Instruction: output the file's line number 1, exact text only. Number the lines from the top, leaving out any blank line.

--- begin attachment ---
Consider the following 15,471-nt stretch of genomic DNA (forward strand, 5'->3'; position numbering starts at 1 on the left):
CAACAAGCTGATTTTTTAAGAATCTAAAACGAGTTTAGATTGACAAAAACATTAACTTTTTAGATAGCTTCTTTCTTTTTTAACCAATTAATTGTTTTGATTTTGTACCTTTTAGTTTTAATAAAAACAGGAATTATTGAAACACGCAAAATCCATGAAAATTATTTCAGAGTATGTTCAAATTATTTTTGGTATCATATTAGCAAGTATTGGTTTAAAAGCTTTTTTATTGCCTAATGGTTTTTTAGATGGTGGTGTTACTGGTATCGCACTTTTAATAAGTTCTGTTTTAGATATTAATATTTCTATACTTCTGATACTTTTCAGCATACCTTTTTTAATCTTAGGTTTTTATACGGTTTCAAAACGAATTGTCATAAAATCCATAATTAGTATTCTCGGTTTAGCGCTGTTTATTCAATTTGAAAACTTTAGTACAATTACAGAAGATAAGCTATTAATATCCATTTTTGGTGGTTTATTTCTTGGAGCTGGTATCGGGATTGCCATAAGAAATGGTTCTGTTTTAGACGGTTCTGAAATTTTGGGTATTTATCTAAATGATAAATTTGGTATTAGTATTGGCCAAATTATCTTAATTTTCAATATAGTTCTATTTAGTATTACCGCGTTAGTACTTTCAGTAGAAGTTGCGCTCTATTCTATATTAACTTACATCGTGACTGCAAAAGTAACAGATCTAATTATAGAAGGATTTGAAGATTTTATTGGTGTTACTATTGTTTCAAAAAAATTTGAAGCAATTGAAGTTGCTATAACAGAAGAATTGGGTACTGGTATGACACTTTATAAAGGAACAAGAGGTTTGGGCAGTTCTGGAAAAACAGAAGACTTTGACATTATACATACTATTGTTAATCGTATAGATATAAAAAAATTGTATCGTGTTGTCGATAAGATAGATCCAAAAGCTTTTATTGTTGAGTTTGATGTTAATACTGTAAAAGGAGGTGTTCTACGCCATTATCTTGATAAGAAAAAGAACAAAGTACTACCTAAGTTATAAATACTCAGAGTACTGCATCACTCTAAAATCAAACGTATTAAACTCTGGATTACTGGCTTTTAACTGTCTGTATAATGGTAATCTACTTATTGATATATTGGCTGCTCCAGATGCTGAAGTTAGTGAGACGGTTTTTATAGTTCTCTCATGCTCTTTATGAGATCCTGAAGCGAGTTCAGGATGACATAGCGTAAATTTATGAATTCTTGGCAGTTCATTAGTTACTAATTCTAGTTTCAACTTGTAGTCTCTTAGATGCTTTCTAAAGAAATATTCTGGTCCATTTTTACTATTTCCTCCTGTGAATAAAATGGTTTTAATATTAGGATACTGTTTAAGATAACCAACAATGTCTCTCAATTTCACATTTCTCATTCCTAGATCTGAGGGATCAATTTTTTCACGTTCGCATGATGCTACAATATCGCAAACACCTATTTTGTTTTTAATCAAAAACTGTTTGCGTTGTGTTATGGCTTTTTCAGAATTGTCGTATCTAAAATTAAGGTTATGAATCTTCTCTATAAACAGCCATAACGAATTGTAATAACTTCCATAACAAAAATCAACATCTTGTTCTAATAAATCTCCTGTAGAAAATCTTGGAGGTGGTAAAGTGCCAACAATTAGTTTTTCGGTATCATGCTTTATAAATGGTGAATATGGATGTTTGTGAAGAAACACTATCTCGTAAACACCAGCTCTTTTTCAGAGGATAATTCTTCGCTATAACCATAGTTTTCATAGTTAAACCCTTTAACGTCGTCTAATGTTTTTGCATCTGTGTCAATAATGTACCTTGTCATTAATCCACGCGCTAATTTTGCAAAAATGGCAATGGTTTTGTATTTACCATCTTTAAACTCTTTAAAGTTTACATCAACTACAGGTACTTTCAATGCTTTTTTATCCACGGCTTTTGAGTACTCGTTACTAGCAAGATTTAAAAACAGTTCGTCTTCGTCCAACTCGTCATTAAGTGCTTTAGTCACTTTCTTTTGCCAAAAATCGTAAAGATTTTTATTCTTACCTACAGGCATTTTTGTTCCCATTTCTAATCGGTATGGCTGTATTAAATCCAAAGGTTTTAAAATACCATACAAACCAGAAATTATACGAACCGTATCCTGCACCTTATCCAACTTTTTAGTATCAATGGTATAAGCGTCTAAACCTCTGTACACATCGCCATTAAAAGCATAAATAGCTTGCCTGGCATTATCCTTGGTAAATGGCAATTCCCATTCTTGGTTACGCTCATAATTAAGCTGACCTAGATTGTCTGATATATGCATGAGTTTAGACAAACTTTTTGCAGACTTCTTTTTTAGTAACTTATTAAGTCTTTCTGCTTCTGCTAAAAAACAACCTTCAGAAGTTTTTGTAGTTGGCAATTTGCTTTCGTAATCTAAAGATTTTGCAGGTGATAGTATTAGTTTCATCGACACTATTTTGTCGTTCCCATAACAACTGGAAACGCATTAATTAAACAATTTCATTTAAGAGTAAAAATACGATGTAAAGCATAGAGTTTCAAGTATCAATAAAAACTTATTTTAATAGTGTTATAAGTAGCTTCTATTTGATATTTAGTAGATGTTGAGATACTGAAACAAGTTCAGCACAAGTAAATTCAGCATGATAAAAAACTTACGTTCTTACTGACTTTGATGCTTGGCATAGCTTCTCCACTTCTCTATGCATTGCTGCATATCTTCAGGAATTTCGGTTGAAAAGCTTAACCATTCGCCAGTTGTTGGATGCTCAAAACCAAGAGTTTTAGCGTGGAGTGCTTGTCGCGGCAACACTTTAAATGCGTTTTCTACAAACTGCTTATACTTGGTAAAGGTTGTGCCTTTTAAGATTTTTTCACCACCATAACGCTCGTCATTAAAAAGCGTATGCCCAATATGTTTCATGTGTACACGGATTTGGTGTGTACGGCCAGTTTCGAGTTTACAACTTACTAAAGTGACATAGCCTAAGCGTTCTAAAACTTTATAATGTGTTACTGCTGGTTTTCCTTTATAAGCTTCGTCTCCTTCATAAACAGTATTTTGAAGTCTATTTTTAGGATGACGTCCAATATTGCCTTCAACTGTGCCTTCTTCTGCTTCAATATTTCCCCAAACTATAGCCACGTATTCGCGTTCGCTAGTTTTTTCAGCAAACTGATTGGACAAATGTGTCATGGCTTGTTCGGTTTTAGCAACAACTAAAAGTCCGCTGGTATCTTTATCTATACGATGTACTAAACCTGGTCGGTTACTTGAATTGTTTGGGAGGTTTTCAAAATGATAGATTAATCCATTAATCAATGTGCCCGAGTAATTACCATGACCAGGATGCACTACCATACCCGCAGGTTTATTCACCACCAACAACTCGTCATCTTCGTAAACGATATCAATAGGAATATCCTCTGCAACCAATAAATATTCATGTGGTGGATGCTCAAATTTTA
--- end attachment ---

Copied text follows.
Consider the following 15,471-nt stretch of genomic DNA (forward strand, 5'->3'; position numbering starts at 1 on the left):